Playing in the Dark

From Wikipedia, the free encyclopedia
Jump to navigation Jump to search
Playing in the Dark: Whiteness and the Literary Imagination
Playing in the Dark.jpg
Author Toni Morrison
Country United States
Language English
Series The William E. Massey Sr. Lectures in American Studies
Subject Race, American literature, whiteness
Genre Literary criticism
Publisher Harvard University Press
Publication date
May 1992
Pages 110
ISBN 9780674673779
Website http://www.hup.harvard.edu/catalog.php?isbn=9780674673779

Playing in the Dark: Whiteness and the Literary Imagination is a 1992 work of literary criticism by Toni Morrison.

History[edit]

In 1990, Morrison delivered a series of three lectures at the Massey Lectures at Harvard University; she then adapted the texts to a 91-page book, Playing in the Dark, published in 1992 by Harvard University Press.[1]

Subject matter[edit]

Writing in Signs, Linda Krumholz described Morrison's project as "reread[ing] the American literary canon through an analysis of whiteness to propose the ways that black people were used to establish American identity."[2]

Reviewing Playing in the Dark in The New York Times in 1992, Wendy Steiner said: "The moral and emotional force of [Morrison's] explorations is apparent. If the American identity is formed against this black shadow, it is a sign of abject weakness and a cause for shame....The genius of Ms. Morrison's approach is to enlist those very describers and imaginers—white men of letters—in an investigation that can end only in their self-indictment." But, Steiner added, "it is also not a mere denunciation of white culture. Instead, it is a self-help project meant both to map out new critical territory and to rearrange the territory within."[3]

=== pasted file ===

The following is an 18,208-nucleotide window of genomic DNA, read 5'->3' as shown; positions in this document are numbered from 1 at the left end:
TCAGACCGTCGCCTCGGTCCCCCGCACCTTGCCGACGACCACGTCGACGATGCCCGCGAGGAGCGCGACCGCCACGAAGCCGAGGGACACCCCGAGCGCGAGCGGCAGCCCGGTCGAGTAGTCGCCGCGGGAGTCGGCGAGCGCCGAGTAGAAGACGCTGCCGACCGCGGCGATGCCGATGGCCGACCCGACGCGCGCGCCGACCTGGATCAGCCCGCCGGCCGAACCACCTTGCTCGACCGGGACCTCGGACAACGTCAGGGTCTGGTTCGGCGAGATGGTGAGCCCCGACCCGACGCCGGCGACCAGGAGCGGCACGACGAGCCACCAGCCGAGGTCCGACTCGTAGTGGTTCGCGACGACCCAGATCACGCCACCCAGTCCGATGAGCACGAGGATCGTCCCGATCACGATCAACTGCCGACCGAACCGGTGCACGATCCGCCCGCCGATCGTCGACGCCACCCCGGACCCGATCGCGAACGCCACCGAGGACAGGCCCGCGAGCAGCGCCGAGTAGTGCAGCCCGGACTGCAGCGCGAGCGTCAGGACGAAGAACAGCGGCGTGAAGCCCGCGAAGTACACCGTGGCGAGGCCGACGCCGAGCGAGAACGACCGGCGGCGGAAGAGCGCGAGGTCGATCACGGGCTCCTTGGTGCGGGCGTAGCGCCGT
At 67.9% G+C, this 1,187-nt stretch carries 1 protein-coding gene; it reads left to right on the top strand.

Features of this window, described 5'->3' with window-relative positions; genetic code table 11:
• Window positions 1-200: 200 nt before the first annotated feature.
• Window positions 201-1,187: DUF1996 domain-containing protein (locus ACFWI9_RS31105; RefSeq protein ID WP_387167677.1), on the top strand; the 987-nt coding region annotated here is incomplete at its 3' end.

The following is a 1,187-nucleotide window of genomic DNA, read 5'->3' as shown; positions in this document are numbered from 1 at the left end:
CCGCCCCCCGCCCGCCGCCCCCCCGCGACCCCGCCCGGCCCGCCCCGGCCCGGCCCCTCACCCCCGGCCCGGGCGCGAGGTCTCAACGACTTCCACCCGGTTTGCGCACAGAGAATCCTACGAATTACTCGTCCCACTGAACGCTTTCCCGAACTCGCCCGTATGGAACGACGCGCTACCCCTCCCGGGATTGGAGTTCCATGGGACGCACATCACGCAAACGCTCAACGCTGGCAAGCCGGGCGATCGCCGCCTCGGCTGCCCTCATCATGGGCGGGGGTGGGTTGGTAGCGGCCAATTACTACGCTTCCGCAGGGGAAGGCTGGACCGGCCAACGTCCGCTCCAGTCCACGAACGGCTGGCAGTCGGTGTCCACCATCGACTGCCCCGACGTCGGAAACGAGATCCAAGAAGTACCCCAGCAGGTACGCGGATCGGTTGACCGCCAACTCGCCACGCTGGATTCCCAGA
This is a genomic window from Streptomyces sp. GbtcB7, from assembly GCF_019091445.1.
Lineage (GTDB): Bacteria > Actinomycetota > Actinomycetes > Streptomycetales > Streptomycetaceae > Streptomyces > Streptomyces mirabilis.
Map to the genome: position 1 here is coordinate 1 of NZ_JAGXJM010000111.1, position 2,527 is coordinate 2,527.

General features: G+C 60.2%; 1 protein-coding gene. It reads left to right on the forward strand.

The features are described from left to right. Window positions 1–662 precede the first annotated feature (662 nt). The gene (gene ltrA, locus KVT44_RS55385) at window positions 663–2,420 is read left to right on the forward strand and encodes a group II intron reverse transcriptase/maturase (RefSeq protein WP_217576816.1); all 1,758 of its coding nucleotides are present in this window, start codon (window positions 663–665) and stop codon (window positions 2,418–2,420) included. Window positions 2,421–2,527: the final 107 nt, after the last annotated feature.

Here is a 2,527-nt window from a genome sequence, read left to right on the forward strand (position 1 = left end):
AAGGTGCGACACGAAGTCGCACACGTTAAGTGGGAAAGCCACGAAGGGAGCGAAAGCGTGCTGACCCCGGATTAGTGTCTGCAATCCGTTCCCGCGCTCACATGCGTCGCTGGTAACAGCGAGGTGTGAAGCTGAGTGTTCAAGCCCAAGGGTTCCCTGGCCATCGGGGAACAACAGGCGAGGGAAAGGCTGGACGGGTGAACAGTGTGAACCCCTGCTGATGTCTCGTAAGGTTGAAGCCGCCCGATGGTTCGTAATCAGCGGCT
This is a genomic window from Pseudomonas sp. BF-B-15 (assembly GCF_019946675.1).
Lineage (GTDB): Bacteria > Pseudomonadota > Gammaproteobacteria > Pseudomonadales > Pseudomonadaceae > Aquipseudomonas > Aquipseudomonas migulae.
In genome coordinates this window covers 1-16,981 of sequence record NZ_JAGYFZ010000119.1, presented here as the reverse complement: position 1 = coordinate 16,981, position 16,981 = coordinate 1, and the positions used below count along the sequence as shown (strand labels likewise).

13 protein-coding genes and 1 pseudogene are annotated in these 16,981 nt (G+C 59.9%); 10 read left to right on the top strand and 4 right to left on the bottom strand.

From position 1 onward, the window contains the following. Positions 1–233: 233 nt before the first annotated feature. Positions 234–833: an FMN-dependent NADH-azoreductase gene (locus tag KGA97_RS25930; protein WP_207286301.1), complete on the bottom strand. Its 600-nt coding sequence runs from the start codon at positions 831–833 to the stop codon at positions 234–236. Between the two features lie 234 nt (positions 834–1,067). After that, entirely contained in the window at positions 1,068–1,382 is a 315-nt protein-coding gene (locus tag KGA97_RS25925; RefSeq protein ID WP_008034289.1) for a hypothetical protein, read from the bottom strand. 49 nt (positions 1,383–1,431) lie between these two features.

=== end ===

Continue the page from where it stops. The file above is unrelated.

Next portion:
Michael Eric Dyson observes that in addition to this exploration of the "white literary imagination...Playing in the Dark is also about a black intellectual seizing the interpretive space within a racially ordered hierarchy of cultural criticism. Blacks are usually represented through the lens of white perception rather than the other way around...With [Playing in the Dark], a substantial change is portended."[4]

Reception[edit]

In 2016, Time magazine noted that Playing in the Dark was among Morrison's most-assigned texts on U.S. college campuses, together with several of her novels and her 1993 Nobel Prize lecture, making her one of the most-assigned of all female writers.[5]

References[edit]

  1. ^ Jimoh, A Yemisi (July 2, 2004). "Toni Morrison: Playing in the Dark: Whiteness and the Literary Imagination". The Literary Encyclopedia. The Literary Dictionary Company Limited. Retrieved 8 August 2016.
  2. ^ Krumholz, Linda (1 January 1996). "Review of Playing in the Dark: Whiteness and the Literary Imagination". Signs. 22 (1): 243–248. JSTOR 3175058.
  3. ^ Steiner, Wendy (5 April 1992). "The Clearest Eye". The New York Times. Retrieved 8 August 2016.
  4. ^ Dyson, Michael Eric (1993). Reflecting Black: African-American Cultural Criticism. U of Minnesota Press. p. 181. ISBN 9780816621439. Retrieved 9 August 2016.
  5. ^ Johnson, David (February 25, 2016). "These Are the 100 Most-Read Female Writers in College Classes". Time. Retrieved 8 August 2016.

External links[edit]